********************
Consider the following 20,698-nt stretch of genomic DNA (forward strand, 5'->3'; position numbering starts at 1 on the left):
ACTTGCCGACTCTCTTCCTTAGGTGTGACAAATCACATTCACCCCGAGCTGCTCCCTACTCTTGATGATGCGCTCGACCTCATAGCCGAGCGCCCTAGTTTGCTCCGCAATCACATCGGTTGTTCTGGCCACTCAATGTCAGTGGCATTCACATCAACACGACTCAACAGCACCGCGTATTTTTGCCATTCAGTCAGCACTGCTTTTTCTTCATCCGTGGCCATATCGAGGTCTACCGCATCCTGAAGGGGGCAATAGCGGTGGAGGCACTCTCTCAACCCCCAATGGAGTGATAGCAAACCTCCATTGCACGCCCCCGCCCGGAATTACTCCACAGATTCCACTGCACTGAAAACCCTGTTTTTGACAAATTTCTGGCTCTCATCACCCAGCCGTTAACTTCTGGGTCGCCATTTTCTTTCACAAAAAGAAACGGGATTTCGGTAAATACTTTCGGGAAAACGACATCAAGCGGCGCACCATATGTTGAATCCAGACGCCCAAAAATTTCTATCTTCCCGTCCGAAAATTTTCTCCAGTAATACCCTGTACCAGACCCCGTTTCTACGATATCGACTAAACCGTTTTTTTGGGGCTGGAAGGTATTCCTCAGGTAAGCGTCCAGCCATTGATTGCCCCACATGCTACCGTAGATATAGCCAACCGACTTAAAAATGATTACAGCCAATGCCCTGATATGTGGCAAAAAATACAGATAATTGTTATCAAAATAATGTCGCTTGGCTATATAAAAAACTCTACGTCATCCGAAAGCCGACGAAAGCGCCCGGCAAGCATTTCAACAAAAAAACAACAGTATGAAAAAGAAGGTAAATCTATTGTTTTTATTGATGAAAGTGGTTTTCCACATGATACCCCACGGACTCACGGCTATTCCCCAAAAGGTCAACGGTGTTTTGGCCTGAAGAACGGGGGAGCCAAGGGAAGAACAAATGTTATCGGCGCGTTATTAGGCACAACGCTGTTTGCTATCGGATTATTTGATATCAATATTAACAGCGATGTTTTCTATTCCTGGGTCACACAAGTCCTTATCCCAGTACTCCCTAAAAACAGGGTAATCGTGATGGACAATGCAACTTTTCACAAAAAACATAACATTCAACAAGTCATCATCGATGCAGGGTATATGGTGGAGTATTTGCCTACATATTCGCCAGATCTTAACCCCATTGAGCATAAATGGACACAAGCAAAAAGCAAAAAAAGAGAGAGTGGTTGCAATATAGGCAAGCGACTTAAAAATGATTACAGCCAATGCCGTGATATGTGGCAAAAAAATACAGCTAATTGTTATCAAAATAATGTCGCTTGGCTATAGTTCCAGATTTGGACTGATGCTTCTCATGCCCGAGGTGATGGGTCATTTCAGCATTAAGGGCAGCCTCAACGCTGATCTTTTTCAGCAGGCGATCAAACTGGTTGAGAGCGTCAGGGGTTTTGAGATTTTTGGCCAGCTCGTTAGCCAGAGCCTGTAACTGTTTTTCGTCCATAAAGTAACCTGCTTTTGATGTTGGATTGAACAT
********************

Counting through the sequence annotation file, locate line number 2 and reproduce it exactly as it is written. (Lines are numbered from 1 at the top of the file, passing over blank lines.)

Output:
ACTTGCCGACTCTCTTCCTTAGGTGTGACAAATCACATTCACCCCGAGCTGCTCCCTACTCTTGATGATGCGCTCGACCTCATAGCCGAGCGCCCTAGTTTGCTCCGCAATCACATCGGTTGTTCTGGCCACTCAATGTCAGTGGCATTCACATCAACACGACTCAACAGCACCGCGTATTTTTGCCATTCAGTCAGCACTGCTTTTTCTTCATCCGTGGCCATATCGAGGTCTACCGCATCCTGAAGGGGGCAATAGCGGTGGAGGCACTCTCTCAACCCCCAATGGAGTGATAGCAAACCTCCATTGCACGCCCCCGCCCGGAATTACTCCACAGATTCCACTGCACTGAAAACCCTGTTTTTGACAAATTTCTGGCTCTCATCACCCAGCCGTTAACTTCTGGGTCGCCATTTTCTTTCACAAAAAGAAACGGGATTTCGGTAAATACTTTCGGGAAAACGACATCAAGCGGCGCACCATATGTTGAATCCAGACGCCCAAAAATTTCTATCTTCCCGTCCGAAAATTTTCTCCAGTAATACCCTGTACCAGACCCCGTTTCTACGATATCGACTAAACCGTTTTTTTGGGGCTGGAAGGTATTCCTCAGGTAAGCGTCCAGCCATTGATTGCCCCACATGCTACCGTAGATATAGCCAACCGACTTAAAAATGATTACAGCCAATGCCCTGATATGTGGCAAAAAATACAGATAATTGTTATCAAAATAATGTCGCTTGGCTATATAAAAAACTCTACGTCATCCGAAAGCCGACGAAAGCGCCCGGCAAGCATTTCAACAAAAAAACAACAGTATGAAAAAGAAGGTAAATCTATTGTTTTTATTGATGAAAGTGGTTTTCCACATGATACCCCACGGACTCACGGCTATTCCCCAAAAGGTCAACGGTGTTTTGGCCTGAAGAACGGGGGAGCCAAGGGAAGAACAAATGTTATCGGCGCGTTATTAGGCACAACGCTGTTTGCTATCGGATTATTTGATATCAATATTAACAGCGATGTTTTCTATTCCTGGGTCACACAAGTCCTTATCCCAGTACTCCCTAAAAACAGGGTAATCGTGATGGACAATGCAACTTTTCACAAAAAACATAACATTCAACAAGTCATCATCGATGCAGGGTATATGGTGGAGTATTTGCCTACATATTCGCCAGATCTTAACCCCATTGAGCATAAATGGACACAAGCAAAAAGCAAAAAAAGAGAGAGTGGTTGCAATATAGGCAAGCGACTTAAAAATGATTACAGCCAATGCCGTGATATGTGGCAAAAAAATACAGCTAATTGTTATCAAAATAATGTCGCTTGGCTATAGTTCCAGATTTGGACTGATGCTTCTCATGCCCGAGGTGATGGGTCATTTCAGCATTAAGGGCAGCCTCAACGCTGATCTTTTTCAGCAGGCGATCAAACTGGTTGAGAGCGTCAGGGGTTTTGAGATTTTTGGCCAGCTCGTTAGCCAGAGCCTGTAACTGTTTTTCGTCCATAAAGTAACCTGCTTTTGATGTTGGATTGAACAT